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Ezra Miller — and their recent volatility — explained

Miller is on the cusp of massive fame, but their hedonistic spate of aggression may be their undoing.

Ezra Miller attends the Universal Music Group Hosts 2020 Grammy After Party on January 26, 2020, in Los Angeles, California
Gregg DeGuire/FilmMagic
Aja Romano writes about pop culture, media, and ethics. Before joining Vox in 2016, they were a staff reporter at the Daily Dot. A 2019 fellow of the National Critics Institute, they’re considered an authority on fandom, the internet, and the culture wars.

It looks like The Flash won’t be departing the Speed Force just yet. Actor Ezra Miller has apologized for a lengthy string of bizarre and often violent behavior throughout 2022, including multiple bizarre allegations that they have been forming a sex cult, had “groomed and brainwashed” one formerly underaged teen, and had acted wildly inappropriately with an 11-year-old.

In a statement to Variety published Monday, Miller blamed their troubles on spiraling mental health. “Having recently gone through a time of intense crisis, I now understand that I am suffering complex mental health issues and have begun ongoing treatment,” Miller said. “I want to apologize to everyone that I have alarmed and upset with my past behavior. I am committed to doing the necessary work to get back to a healthy, safe and productive stage in my life.”

The apology follows news that Warner Bros. has been working with actor Ezra Miller to film reshoots of Miller’s highly anticipated film, despite their recent string of arrests for aggressive and violent behavior. Strange tales of the actor’s exploits both in Iceland and on their gun-filled Vermont estate culminated in an arrest in that state for felony burglary on August 7, after Miller allegedly broke into a house and stole bottles of alcohol. That arrest resulted from a search of Miller’s property as police attempted to locate a missing mother and her three children who’d reportedly been living there as recently as July.

Miller, one of Hollywood’s most well-known nonbinary actors, has largely flown under the radar until recently, turning in acclaimed performances in indie films before joining the Fantastic Beasts franchise and becoming The Flash in the DC Extended Universe. They kind of (but not really) won an Oscar for that performance.

But their March 28 arrest and eventual no-contest plea to disorderly conduct caused other reports of temperamental and aggressive behavior to bubble up. One couple filed a restraining order against them, and they were arrested on charges of second-degree assault after refusing to leave a party and throwing a chair that struck and injured a woman in attendance. The woman refused treatment, and Miller was released. Meanwhile, rumors surfaced that the actor had been having breakdowns while filming The Flash, an upcoming installment in the DC movie franchise, scheduled to be released next summer. After spending the last decade or so on the cusp of top-tier celebrity, Miller’s starring role in that film finally seemed to be pushing them into the limelight.

Following the ongoing controversy over their behavior, however, Miller’s career seemed to be in jeopardy. Rolling Stone reported on April 6 that Warner Bros. had put all of Miller’s upcoming projects on hiatus following an emergency meeting to discuss their behavior. That could have potentially included the two remaining installments of the Fantastic Beasts franchise as well as all of Miller’s contracted Flash roles. Meanwhile, other projects began to distance themselves from the star: Most recently, the Toronto International Film Festival announced it would close the fest with the world premiere of Daliland, in which Miller plays a young Salvador Dali — but TIFF prominently failed to mention Miller in its announcement for the film and its cast. It’s all been a sharp, swift drop for an actor whose career has so far appeared to be a steady, straight climb to the top.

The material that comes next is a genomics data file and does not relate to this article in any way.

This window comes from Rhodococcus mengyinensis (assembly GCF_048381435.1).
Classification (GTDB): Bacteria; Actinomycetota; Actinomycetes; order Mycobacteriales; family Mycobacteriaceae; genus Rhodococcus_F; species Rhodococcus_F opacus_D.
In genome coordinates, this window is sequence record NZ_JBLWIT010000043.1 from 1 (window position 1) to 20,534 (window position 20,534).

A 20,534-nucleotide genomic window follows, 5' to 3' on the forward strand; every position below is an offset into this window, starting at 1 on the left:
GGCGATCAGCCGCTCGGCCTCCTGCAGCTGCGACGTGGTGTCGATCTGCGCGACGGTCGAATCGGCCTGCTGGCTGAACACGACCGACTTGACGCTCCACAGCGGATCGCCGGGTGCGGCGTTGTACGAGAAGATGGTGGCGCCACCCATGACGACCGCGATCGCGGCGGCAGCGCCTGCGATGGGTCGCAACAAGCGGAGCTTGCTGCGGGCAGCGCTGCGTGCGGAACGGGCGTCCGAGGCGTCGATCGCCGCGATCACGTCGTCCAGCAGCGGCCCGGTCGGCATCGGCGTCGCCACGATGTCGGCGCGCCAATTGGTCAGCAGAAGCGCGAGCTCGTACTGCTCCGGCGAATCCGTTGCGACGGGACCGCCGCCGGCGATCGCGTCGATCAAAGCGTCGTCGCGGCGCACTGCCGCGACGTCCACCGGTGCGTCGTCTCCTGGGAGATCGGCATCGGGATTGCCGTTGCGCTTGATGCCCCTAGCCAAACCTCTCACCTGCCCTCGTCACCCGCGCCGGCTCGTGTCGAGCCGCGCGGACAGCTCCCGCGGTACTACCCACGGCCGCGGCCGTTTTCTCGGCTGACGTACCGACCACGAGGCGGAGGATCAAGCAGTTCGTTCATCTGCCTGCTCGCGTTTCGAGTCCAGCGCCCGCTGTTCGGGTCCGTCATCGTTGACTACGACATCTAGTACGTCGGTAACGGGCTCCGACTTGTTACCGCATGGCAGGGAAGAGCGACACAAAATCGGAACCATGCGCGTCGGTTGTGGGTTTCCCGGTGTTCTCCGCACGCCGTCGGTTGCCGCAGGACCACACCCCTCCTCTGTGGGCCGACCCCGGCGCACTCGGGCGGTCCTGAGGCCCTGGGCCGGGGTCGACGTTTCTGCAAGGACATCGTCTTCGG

Still, so far, Warner Bros. seems to be committed to forging ahead with The Flash and with Miller. Studio head David Zaslav described the film as “terrific” on an earnings call according to THR, and the film is still scheduled for a June 2023 release. Miller’s apology seems to validate prior speculation that the studio might finally bring them to heel in order to allow the film to move forward.

With so much riding on The Flash, including its $200 million budget, there’s a huge amount of pressure on Miller to make a full mental health recovery. But that might be easier said than done: Miller’s troubling behavior seems to have been spiraling for a while.

A brief history of Ezra Miller’s brushes with the law

The Hawaii police chief who delivered the announcement of Miller’s March 28 arrest noted that they’d been the subject of 10 police complaints in the past month. And the details of Miller’s protracted misconduct spree read like The Hangover as Dadaist poetry: Miller had reportedly been hanging out in small-town Hilo, Hawaii, living at a hostel alongside a married couple they befriended at a farmers market and then stayed with. On Sunday, March 27, Miller became rowdy at a local bar, refusing to calm down despite several requests. Then they grabbed the microphone away from a woman doing a karaoke duet of “Shallow” before accosting a man playing darts, at which point the police got involved.

The couple Miller was living with paid $500 to bail them out. Miller’s aggression didn’t end with the actor’s arrest, however. According to the restraining order the pair subsequently filed against Miller, a few hours after they all returned to the hostel, Miller suddenly “burst into the [couple’s] bedroom and threatened [them], saying ‘I will bury you and your slut wife.’” Miller then allegedly stole the man’s wallet, containing all his identifying info; it’s unclear whether it was ever recovered.

So far, this could sound like Miller was having one really upsetting day. Indeed, in my initial reporting on this story, I mentioned some of the factors that might be distressing Miller — the pressures of being a nonbinary celebrity, the strains of the pandemic era, and the many health risks and other stressors that trans people face.